I run a Sophos UTM firewall appliance in my VMware vSphere environment and noticed the other day that I was getting warnings on the space used on the ESXi host for the thin-provisioned vmdk file for the guest VM. I thought “Hey, this is weird”, so I enabled SSH and logged in to check my volumes. Everything looked fine and my disk usage was great! So what gives?
After spending some more time troubleshooting and not finding much, I thought to myself “What if it’s not unmapping unused blocks from the vmdk to the host ESXi machine?”. What is unampping you ask? When files get deleted in a guest VM, the free blocks aren’t automatically “unmapped” and released back to the host hypervisor in some cases.
Two things need to happen:
- The guest VM has to release these blocks (notify the hypervisor that it’s not using them, making the vmdk smaller)
- The host has to reclaim these and issue the unmap command to the storage (freeing up the space on the SAN/storage itself)
On a side note: In ESXi 6.5 and when using VMFS version 6 (VMFS6), the datastores can be configured for automatic unmapping. You can still kick it off manually, but many administrators would prefer it to happen automatically in the background with low priority (low I/O).
Most of my guest VMs automatically do the first step (releasing the blocks back to the host). On Windows this occurs with the defrag utility which issues trim commands and “trims” the volumes. On linux this occurs with the fstrim command. All my guest VMs do this automatically with the exception being the Sophos UTM appliance.
First, a warning: Enable SSH on the Sophos UTM at your own risk. You need to know what you are doing, this also may pose a security risk and should be disabled once your are finished. You’ll need to “su” to root once you log in with the “loginuser” account.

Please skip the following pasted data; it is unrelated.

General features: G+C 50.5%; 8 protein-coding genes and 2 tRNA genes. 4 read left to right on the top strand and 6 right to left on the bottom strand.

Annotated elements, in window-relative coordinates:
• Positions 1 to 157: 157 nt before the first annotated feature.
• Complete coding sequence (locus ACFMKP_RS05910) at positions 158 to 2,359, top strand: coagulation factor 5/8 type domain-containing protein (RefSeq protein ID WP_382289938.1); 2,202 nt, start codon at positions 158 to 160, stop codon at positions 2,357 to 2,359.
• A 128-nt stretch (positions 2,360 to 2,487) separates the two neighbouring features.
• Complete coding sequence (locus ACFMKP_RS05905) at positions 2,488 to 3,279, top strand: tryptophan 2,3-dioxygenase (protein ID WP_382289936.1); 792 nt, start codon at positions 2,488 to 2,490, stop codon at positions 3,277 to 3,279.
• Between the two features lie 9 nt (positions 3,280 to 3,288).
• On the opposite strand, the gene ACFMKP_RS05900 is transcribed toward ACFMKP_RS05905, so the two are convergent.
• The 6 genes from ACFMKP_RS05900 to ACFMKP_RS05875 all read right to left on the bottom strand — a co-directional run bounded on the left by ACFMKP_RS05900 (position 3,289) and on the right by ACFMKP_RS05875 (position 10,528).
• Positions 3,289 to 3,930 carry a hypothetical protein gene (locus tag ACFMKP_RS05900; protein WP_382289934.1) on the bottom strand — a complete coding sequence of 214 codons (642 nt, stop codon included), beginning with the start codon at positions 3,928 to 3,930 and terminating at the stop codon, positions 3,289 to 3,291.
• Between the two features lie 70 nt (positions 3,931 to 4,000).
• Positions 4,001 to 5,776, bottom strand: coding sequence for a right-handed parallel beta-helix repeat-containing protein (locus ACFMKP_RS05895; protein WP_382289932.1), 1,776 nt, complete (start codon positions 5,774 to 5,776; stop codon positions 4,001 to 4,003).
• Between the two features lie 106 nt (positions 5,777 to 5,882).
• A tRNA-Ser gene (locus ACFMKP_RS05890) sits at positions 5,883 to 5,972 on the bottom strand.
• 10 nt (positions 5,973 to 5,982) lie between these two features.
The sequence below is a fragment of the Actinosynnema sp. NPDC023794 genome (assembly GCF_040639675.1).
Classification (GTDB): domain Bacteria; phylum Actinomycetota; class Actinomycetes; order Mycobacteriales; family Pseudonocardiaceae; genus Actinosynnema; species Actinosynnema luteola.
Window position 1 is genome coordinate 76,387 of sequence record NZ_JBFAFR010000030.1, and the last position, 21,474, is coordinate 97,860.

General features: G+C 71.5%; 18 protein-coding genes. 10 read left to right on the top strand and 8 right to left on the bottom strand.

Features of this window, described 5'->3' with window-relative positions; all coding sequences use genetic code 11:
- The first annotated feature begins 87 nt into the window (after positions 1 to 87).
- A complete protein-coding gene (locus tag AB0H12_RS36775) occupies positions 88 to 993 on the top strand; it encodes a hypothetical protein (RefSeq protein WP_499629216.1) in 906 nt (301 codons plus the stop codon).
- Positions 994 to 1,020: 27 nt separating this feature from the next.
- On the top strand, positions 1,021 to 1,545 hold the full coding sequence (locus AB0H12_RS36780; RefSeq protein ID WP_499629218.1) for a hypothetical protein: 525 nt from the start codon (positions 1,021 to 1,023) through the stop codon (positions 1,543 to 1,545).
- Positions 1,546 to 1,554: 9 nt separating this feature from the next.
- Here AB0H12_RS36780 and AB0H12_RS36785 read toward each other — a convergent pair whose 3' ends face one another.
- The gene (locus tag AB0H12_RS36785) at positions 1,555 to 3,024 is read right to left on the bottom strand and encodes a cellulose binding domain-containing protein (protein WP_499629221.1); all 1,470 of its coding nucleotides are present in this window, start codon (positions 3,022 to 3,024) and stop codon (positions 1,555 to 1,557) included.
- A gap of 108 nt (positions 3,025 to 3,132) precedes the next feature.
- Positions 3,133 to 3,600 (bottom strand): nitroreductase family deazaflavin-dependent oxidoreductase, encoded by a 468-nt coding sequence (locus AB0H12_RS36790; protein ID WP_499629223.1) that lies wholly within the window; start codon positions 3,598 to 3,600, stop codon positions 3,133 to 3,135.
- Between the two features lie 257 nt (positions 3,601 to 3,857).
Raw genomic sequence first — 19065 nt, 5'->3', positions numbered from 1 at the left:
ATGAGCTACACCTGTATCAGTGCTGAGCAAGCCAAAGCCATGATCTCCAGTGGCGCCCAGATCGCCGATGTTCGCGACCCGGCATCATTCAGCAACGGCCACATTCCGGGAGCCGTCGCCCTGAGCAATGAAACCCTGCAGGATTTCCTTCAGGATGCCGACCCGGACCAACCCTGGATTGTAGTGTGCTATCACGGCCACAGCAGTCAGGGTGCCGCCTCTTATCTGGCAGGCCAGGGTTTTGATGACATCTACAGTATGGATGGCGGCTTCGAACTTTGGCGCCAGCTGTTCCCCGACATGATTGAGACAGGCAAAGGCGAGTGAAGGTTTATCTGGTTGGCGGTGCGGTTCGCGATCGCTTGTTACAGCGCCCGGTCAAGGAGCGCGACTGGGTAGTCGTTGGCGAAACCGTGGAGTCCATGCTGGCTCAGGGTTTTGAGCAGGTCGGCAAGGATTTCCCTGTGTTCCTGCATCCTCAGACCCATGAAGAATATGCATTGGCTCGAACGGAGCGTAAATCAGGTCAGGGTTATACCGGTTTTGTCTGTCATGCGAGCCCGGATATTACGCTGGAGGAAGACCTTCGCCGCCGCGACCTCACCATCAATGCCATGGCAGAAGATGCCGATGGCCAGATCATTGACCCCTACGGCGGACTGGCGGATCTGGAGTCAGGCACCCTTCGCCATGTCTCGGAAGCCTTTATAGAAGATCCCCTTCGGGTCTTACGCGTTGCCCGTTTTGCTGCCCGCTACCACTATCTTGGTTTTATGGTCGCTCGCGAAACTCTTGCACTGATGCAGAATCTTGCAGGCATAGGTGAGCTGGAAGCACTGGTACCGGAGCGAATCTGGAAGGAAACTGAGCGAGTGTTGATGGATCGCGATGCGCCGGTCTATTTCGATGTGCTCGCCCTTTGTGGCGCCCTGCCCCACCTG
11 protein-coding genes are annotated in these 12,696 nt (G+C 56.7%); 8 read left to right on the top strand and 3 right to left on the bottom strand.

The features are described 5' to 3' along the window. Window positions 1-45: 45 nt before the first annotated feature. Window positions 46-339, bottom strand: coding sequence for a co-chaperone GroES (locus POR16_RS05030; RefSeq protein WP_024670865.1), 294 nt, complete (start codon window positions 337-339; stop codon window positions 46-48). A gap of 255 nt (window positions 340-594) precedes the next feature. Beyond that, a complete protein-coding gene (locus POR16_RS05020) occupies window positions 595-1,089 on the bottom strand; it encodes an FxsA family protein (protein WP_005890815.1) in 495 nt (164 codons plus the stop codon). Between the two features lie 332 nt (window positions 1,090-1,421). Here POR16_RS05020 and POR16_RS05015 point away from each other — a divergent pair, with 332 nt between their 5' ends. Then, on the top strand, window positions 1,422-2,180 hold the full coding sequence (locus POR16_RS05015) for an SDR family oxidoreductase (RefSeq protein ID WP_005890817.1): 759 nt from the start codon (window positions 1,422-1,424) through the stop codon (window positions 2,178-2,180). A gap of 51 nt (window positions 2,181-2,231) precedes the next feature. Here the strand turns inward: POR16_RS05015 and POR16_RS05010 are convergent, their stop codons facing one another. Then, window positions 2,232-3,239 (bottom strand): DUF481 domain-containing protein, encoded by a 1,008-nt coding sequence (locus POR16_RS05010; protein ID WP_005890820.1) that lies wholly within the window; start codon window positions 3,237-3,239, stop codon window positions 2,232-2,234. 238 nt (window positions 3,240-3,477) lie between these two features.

This fix not only applies to the Sophos UTM, but most other linux based guest virtual machines.
Now to fix the issue, I used the “df” command which provides a list of the filesystems, their mount points, and storage free for those fileystems. I’ve included an example below (this wasn’t the full list):
hostname:/root # df Filesystem 1K-blocks Used Available Use% Mounted on /dev/sda6 5412452 2832960 2281512 56% / udev 3059712 72 3059640 1% /dev tmpfs 3059712 100 3059612 1% /dev/shm /dev/sda1 338875 15755 301104 5% /boot /dev/sda5 98447760 13659464 79513880 15% /var/storage /dev/sda7 129002700 4624468 117474220 4% /var/log /dev/sda8 5284460 274992 4717988 6% /tmp /dev 3059712 72 3059640 1% /var/storage/chroot-clientlessvpn/dev
You’ll need to run the fstrim command on every mountpoint for file systems “/dev/sdaX” (X means you’ll be doing this for multiple mountpoints). In the example above, you’ll need to run it on “/”, “/boot”, “/var/storage”, “/var/log”, “/tmp”, and any other mountpoints that use “/dev/sdaX” filesytems.
fstrim / -v
fstrim /var/storage -v
Again, you’ll repeat this for all mount points for your /dev/sdaX storage (X is replaced with the volume number). The command above only works with mountpoints, and not the actual device mappings.
Time to release the unused blocks to the SAN:
The above completes the first step of releasing the storage back to the host. Now you can either let the automatic unmap occur slowly overtime if you’re using VMFS6, or you can manually kick it off. I decided to manually kick it off using the steps I have listed at: https://www.stephenwagner.com/2017/02/07/vmfs-unmap-command-on-vsphere-6-5-with-vmfs-6-runs-repeatedly/
You’ll need to use esxcli to do this. I simply enabled SSH on my ESXi hosts temporarily.
Please note: Using the unmap command on ESXi hosts is very storage I/O intensive. Do this during maintenance window, or at a time of low I/O as this will perform MAJOR I/O on your hosts…
I issue the command (replace “DATASTORENAME” with the name of your datastore):
esxcli storage vmfs unmap --volume-label=DATASTORENAME --reclaim-unit=8
This could run for hours, possibly days depending on your “reclaim-unit” size (this is the block size of the unit you’re trying to reclaim from the VMFS file-system). In this example I choose 8, but most people do something larger like 100, or 200 to reduce the load and time for the command to complete (lower values look for smaller chunks of free space, so the command takes longer to execute).
I let this run for 2 hours on a 10TB datastore, however it may take way longer (possibly 6+ hours, to days).
Finally, not only are we are left with a smaller vmdk file, but we’ve released the space back to the SAN as well!